The self-styled "Napoleon of the West" sought to emulate the French emperor. Santa Anna planned to strike swiftly, hurl his columns along parallel roads, and achieve strategic surprise. Ignorant of his intentions, the rebels dispersed their meager forces against the threat of multiple Mexican advances. Santa Anna, keeping the Texians guessing, would concentrate his battalions to deliver a hammer blow where the enemy was weakest.
The generalissimo anticipated ensnaring the rebels in a strategic pincer movement. On February 16, he crossed the Rio Grande near modern-day Eagle Pass with the bulk of his army and rumbled toward San Antonio. The following day, General José Urrea forded more than three hundred miles downriver at Matamoros with about five hundred infantry and cavalry. Barreling up the Atascosito Road, his mission was to retake Goliad.
San Antonio de Béxar was the linchpin of Santa Anna's stratagem. "Béxar was held by the enemy," he explained, "and it was necessary to open the door to our future operations by taking it." Once he had reduced the Alamo, the town could serve as a supply depot, a stopover for weary soldados, and a springboard against rebel enclaves further east. Some critics have argued that once he had surrounded the Alamo, he could have simply monitored the garrison and continued his campaign. Yet what sort of commander would allow an enemy garrison to remain just outside his base of operation and sit astride his central line of communication?
His officers, however, whispered that other issues might have influenced Santa Anna's plans. Some observed that Goliad, which controlled the entire Texas coastline, was actually of more strategic importance than Béxar. Even so, Béxar was the political hub of Tejas, a consideration of enormous symbolic importance.
Although Travis had initially objected to his posting, once there he began calling Béxar the "key of Texas." Curiously, Santa Anna and Travis selected similar metaphors to describe the town's strategic importance. Like Neill and Bowie, Travis came to realize that the best way to protect Texian families was to stop the enemy at San Antonio. One may argue the tactics of the battle, but to assert that San Antonio de Béxar was of no strategic significance is absurd.
Another component fallacy that has perpetuated the Texas myth is that Travis and Bowie disobeyed Houston's orders to abandon the Alamo and blow it up. On January 17, 1836, General Sam Houston wrote Governor Henry Smith that he had ordered Colonel James Bowie and a company of volunteers to San Antonio. Traditional misunderstanding of the letter's contents created one of the most persistent canards of the Alamo story.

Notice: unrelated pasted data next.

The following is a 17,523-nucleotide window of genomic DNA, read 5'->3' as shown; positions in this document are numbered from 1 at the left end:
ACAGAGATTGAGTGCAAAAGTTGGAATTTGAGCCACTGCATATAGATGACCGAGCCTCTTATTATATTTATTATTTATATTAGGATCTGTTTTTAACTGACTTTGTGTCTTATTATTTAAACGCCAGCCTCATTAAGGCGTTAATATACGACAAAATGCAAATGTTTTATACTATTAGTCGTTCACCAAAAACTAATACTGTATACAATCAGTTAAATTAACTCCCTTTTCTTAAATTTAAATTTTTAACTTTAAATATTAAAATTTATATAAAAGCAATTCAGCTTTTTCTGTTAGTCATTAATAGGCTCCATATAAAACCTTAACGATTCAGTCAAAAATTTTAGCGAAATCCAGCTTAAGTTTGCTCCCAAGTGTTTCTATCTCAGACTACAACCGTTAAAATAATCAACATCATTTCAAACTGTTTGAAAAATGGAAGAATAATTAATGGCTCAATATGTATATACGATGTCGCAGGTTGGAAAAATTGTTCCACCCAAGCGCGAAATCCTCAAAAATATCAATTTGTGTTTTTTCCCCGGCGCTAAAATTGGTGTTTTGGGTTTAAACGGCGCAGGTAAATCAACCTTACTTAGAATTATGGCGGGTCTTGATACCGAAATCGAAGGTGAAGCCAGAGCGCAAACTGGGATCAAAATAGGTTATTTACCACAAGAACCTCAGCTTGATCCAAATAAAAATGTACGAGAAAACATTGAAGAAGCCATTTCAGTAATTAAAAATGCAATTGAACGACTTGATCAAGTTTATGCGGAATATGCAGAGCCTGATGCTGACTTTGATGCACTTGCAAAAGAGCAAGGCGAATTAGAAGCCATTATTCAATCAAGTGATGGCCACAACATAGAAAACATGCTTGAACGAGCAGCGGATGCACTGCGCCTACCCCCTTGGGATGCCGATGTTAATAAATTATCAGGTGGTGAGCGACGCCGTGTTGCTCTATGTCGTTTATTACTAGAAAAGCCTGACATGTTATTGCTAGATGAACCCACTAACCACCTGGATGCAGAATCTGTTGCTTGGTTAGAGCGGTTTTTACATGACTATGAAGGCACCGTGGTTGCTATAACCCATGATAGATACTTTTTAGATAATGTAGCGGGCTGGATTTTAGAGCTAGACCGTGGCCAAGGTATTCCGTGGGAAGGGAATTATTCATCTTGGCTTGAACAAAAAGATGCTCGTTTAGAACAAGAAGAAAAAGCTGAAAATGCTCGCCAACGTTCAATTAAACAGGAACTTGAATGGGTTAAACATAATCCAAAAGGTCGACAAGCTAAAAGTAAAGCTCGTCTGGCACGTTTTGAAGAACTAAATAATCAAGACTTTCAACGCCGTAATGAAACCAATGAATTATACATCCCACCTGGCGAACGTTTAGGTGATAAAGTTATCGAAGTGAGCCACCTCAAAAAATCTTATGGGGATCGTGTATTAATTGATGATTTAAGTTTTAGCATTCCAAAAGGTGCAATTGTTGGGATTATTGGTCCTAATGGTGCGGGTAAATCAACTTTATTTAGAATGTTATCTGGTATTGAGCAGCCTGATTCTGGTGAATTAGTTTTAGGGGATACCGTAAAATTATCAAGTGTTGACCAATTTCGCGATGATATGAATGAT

For the careful reader, Houston's own words clarify the issue: "I have ordered the fortifications of the town of Béxar to be demolished, and, if you think well of it, I will remove all the cannon and other munitions of war to Gonzales and Copano, blow up the Alamo and abandon the place, as it will be impossible to keep up the Station with volunteers. [T]he sooner I can be authorized the better it will be for the country" [Emphasis added].
Houston clearly wanted to raze the Alamo and withdraw, but it is likewise obvious that he was asking Smith's consent to do so. Smith and the council could concur upon few issues, but on this occasion both the governor and the council agreed they must maintain the Alamo and the San Antonio River line.
On January 19, Bowie rode into the Alamo. What he saw impressed him. The old mission had begun to look like a real fort. Neill's arguments and leadership electrified Bowie. He declared that he and Neill had resolved to "die in these ditches" before they would surrender so valuable a post. Bowie's letter confirmed the governor's view of the defensibility of the Alamo. Smith and the council had already concluded that Texian forces must hold Béxar, and Bowie's judgment only strengthened this determination. Rejecting Houston's plan, Smith prepared to funnel reinforcements and provisions to the Alamo. (Continues...)
Excerpted from Texan Identities by Light Townsend Cummins, Mary L. Scheer. Copyright © 2016 University of North Texas Press. Excerpted by permission of University of North Texas Press.